By contrast, Russia’s proposal suggested an attempt to downgrade UN commitment towards women’s roles and rights in peace and security efforts. Moreover, Indonesia’s earlier draft resolution on prosecution, rehabilitation and reintegration (PRR) strategies at the end of its August presidency evidenced its recognition of the importance of women’s full participation in addressing the root causes of terrorism. While this proposed resolution was ultimately vetoed by the US, it revealed Indonesia’s concerted effort to enhance women’s inclusion within all PRR strategies and as part of the efforts to promote international cooperation to prevent violent extremism.
Indonesian leadership on Women, Peace and Security
Although Russia’s October presidency of the Security Council has challenged the progress achieved in promoting women’s rights and participation as matters of international peace and security, the commitment of Indonesia is intact. Indonesia’s Ministry of Foreign Affairs has integrated the WPS agenda within the country’s commitment to “investing in peace” and building the leadership capacity for inclusive peace and security. At last week’s debate, Indonesia underscored the importance of increasing women’s participation in mediation and negotiations, strengthening the capacity of female peacekeepers and encouraging a multi-stakeholder approach. ASEAN’s regional contribution within the framework of WPS also coheres with and reinforces Indonesian commitments.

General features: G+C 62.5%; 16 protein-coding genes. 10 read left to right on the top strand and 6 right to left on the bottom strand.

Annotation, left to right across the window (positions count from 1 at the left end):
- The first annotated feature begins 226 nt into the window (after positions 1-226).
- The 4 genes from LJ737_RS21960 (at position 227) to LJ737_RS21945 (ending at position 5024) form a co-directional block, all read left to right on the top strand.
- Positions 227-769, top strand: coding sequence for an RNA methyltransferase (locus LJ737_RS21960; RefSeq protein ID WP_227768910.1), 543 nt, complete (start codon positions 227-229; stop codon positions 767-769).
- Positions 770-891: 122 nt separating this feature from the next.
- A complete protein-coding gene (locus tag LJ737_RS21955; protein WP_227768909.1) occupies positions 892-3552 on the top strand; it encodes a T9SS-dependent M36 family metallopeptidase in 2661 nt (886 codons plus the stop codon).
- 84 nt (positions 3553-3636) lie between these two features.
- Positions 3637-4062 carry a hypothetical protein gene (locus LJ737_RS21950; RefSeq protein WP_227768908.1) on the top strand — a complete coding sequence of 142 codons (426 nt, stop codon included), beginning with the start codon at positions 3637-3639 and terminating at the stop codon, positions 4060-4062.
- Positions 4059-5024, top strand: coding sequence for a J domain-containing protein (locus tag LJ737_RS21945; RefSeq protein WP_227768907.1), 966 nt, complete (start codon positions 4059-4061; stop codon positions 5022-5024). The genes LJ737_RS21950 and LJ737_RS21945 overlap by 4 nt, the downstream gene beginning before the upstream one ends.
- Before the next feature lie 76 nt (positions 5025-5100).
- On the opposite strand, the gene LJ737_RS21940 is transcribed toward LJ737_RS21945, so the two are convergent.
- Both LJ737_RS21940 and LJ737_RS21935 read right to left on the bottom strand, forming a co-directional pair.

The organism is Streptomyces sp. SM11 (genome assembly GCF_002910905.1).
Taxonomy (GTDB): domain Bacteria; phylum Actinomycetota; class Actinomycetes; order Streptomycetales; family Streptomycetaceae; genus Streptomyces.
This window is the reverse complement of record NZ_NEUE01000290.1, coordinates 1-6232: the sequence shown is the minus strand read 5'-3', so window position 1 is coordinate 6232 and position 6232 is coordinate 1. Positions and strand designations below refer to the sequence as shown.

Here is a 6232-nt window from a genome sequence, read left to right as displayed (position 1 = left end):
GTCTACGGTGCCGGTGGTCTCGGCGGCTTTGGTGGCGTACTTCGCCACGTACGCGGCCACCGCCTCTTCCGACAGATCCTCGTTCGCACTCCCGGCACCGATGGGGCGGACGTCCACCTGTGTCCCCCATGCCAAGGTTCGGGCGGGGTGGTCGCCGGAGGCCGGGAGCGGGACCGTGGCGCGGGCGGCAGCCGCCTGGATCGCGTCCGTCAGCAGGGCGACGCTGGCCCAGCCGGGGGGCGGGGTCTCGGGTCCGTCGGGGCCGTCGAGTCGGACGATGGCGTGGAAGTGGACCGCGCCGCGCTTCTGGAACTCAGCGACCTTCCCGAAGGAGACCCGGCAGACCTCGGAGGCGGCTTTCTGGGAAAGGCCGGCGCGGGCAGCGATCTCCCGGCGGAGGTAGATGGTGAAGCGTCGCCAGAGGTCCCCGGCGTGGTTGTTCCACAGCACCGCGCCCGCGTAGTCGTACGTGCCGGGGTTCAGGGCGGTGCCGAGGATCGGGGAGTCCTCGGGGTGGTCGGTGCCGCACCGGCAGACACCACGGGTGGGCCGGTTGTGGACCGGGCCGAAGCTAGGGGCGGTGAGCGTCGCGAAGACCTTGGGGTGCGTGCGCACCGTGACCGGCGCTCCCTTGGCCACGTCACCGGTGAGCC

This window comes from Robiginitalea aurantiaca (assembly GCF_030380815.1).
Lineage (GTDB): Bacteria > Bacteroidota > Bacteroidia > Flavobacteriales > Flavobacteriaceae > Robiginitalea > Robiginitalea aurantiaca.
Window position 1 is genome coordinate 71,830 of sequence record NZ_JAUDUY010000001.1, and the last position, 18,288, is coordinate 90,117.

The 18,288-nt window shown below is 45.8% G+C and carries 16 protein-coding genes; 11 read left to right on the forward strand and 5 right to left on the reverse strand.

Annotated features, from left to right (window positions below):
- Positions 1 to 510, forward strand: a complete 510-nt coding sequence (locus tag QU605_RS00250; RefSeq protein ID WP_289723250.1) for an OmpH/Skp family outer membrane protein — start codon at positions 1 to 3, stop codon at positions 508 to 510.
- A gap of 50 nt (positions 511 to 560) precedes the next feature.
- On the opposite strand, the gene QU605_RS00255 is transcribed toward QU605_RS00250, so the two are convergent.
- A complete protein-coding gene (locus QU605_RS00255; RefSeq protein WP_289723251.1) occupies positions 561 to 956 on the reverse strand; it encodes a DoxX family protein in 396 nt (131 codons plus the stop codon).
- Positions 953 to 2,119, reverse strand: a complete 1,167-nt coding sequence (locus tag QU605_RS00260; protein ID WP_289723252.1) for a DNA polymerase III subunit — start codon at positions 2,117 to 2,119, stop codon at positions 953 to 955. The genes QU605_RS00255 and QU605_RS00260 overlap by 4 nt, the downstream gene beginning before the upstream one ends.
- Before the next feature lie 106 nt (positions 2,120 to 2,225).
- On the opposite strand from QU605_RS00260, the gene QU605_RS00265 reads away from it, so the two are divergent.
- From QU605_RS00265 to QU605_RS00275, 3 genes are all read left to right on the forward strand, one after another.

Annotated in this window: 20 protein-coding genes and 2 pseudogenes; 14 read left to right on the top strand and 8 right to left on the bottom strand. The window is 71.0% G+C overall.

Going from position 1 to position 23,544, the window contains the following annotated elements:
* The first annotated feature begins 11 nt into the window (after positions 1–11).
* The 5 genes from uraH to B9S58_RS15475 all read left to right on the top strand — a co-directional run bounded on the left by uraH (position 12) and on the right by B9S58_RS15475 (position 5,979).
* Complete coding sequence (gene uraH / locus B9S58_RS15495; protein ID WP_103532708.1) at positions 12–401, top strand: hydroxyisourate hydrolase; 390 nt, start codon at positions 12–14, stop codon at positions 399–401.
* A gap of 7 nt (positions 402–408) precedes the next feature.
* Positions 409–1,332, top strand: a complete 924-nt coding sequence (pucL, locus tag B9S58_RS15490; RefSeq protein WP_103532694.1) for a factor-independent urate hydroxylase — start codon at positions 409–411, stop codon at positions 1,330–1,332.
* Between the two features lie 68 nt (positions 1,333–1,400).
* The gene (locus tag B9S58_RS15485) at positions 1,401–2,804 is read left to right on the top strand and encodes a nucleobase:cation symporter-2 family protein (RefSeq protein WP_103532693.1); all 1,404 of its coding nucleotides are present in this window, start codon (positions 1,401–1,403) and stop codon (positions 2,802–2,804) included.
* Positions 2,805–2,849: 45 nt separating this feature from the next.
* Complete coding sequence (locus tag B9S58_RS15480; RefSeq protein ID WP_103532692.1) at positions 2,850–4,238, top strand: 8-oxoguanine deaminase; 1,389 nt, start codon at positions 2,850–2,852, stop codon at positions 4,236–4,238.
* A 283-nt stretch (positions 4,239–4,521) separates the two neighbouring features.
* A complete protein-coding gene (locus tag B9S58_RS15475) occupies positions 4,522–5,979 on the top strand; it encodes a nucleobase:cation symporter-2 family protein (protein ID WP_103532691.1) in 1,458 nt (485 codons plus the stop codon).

From the perspective of national interest, Indonesia’s support for greater implementation of the global WPS agenda resonated with the country’s launch of its second WPS National Action Plan, which has been co-designed by the government and more than 200 civil society organisations across 25 provinces in an extensive national digital consultation process managed despite the Covid-19 pandemic. In this respect, Indonesia has strengthened its position as a key player among the middle powers furthering the WPS agenda, and reflecting the interests of the Global South.
What’s next for Women, Peace and Security?
As the power dynamics of the global multilateral order are shifting, Russia has challenged the broad consensus on the WPS agenda and positioned itself as a power supporting the traditional role of women. Russia’s “way” of commemorating the 20th anniversary of UNSCR 1325 threatens to undermine even the limited progress on mainstreaming gender in peace and security since 2000. Power politics among the Permanent Five members of the Security Council is increasingly a major impediment to a transformative WPS agenda. On a regional level, these power politics run counter to concerted efforts to elevate women’s participation in order to enhance regional security in the Indo-Pacific.
Notwithstanding the notable achievements of the WPS agenda, “progress is too slow, too narrow, and too easy to reverse”, as Guterres put it. To move the agenda forward, UN member states should support and reinforce multilateralism “from below” through partnership and sustained dialogue with civil societies to overcome the significant gendered gaps that affect security for all.